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The thirty-five-year-old patient

Is that correct?

Or one of

The thirty five-year old patient
The thirty-five-year old patient
The thirty-five year-old patient
The thirty five year old patient

etc.

What's the correct way to hyphenate phrases like this?

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Numbers such as thirty-five are hyphenated.

When used attributively or as a noun, x-year-old is hyphenated.

Therefore, a thirty-five-year-old patient is thus hyphenated, but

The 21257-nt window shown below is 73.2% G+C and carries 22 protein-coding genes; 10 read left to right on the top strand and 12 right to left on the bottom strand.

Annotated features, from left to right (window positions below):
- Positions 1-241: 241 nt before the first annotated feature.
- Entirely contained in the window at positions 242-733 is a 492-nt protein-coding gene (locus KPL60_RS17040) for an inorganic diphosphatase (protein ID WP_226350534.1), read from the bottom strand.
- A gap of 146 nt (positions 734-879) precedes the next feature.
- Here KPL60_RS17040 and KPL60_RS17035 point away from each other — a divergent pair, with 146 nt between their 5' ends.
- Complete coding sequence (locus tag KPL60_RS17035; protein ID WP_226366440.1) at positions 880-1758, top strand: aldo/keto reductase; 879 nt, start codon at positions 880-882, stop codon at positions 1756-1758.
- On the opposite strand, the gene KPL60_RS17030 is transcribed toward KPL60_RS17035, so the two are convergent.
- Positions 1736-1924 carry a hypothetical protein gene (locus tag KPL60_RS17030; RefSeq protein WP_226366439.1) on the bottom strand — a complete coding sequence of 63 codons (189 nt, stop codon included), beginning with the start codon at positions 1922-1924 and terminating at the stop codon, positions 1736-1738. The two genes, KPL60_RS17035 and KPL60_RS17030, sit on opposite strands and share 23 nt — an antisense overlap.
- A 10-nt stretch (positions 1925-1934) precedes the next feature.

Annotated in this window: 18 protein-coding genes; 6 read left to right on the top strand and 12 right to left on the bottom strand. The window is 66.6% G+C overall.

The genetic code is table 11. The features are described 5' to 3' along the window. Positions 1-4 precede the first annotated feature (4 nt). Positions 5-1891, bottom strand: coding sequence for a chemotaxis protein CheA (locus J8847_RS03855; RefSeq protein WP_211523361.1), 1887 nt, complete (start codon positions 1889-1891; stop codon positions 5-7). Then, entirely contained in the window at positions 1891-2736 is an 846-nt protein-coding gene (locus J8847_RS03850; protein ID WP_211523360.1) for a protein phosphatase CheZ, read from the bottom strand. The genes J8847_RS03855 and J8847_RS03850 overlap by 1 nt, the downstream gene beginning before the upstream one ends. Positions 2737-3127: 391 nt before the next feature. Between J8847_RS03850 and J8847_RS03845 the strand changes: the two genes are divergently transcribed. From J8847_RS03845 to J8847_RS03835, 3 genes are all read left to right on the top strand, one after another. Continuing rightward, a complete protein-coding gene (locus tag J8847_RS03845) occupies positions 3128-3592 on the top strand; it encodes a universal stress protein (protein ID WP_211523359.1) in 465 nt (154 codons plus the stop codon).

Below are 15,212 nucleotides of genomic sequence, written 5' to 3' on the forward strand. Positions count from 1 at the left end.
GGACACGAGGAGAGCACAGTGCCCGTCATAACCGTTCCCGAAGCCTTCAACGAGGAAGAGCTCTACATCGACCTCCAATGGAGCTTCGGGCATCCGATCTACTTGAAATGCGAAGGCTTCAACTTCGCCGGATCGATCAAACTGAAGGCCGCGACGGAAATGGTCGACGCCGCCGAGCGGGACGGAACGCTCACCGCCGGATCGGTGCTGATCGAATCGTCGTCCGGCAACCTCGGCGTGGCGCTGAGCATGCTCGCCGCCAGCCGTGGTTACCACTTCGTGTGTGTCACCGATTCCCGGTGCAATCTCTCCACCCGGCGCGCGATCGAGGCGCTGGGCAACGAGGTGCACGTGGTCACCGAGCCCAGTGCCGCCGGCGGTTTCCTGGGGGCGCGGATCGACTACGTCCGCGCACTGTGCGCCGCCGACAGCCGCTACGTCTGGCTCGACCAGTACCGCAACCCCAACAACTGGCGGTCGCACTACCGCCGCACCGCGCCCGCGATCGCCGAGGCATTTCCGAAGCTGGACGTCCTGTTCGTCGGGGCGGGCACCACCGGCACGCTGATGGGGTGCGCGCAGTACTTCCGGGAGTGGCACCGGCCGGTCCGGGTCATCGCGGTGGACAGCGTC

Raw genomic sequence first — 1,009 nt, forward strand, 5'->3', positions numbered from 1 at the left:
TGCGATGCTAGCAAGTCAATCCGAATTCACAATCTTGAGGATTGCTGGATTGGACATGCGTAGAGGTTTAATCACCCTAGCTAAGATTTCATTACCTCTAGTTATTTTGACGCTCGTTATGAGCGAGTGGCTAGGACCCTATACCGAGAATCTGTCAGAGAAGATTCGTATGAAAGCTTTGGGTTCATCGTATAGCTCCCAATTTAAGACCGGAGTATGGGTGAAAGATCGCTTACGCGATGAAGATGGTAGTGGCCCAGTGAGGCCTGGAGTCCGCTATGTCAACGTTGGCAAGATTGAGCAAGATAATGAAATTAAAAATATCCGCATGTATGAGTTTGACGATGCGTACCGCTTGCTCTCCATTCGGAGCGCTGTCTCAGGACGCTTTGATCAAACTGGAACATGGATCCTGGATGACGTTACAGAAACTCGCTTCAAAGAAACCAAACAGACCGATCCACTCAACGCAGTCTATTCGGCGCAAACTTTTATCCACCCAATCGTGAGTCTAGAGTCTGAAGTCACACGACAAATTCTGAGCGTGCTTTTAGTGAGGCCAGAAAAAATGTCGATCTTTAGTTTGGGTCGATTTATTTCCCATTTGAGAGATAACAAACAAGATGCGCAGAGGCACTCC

The patient was thirty-five years old.

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  • The over-prescriptive answer at the duplicate at least added supporting evidence from CMoS. I'll be back. Jan 26 '18 at 9:45
  • The answer by @KarlG is correct. I would add a contrasting example with 'x-year-old' being used as a noun, e.g. "The patient was a thirty-five-year-old. Jan 26 '18 at 9:49
  • 2
    Ultimately what is "correct" and what isn't could vary by style guide, where you live, personal choice etc. All I can say is that, as one who has completed a humanities degree at a British university within the last ten years, your choice would be my own personal preference.
    – WS2
    Jan 26 '18 at 9:59

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